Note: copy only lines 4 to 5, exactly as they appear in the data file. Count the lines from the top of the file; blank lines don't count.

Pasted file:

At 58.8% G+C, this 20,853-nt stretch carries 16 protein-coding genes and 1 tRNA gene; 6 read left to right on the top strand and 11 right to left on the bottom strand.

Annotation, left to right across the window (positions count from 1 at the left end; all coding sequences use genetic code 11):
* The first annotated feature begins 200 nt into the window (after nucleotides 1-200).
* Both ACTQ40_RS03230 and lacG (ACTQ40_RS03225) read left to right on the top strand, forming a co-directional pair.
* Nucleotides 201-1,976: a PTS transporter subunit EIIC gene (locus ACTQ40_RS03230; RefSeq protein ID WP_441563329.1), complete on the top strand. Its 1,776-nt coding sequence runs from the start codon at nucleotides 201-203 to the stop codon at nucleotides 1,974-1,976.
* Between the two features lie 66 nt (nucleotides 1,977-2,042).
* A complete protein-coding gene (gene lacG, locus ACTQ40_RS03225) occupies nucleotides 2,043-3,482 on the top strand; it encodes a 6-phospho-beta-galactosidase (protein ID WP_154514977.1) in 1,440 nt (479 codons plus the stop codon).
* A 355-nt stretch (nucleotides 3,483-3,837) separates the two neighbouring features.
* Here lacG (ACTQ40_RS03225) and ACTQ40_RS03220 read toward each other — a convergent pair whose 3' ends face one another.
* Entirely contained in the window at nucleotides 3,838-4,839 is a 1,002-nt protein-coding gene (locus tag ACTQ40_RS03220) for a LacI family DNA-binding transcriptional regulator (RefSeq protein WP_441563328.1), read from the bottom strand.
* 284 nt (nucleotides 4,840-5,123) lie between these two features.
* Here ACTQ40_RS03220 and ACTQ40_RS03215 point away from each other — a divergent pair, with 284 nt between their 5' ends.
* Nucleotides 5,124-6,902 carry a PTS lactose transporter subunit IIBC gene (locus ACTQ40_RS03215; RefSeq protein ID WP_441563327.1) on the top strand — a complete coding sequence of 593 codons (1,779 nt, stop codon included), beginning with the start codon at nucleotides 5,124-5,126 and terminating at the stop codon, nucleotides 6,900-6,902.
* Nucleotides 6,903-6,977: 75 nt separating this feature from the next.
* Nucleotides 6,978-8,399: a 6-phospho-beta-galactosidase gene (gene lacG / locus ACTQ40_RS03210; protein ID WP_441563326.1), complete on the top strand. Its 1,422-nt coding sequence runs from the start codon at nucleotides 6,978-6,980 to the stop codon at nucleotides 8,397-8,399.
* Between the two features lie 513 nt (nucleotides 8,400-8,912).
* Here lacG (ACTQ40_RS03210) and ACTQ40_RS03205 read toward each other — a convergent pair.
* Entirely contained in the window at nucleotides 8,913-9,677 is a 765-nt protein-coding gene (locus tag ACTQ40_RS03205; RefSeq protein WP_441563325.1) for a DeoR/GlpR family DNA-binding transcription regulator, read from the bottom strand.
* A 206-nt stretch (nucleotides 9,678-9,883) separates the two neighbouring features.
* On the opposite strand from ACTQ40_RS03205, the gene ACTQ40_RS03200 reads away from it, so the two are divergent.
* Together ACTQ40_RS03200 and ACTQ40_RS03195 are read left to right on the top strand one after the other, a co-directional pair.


* Both ACTQ40_RS03230 and lacG (ACTQ40_RS03225) read left to right on the top strand, forming a co-directional pair.
* Nucleotides 201-1,976: a PTS transporter subunit EIIC gene (locus ACTQ40_RS03230; RefSeq protein ID WP_441563329.1), complete on the top strand. Its 1,776-nt coding sequence runs from the start codon at nucleotides 201-203 to the stop codon at nucleotides 1,974-1,976.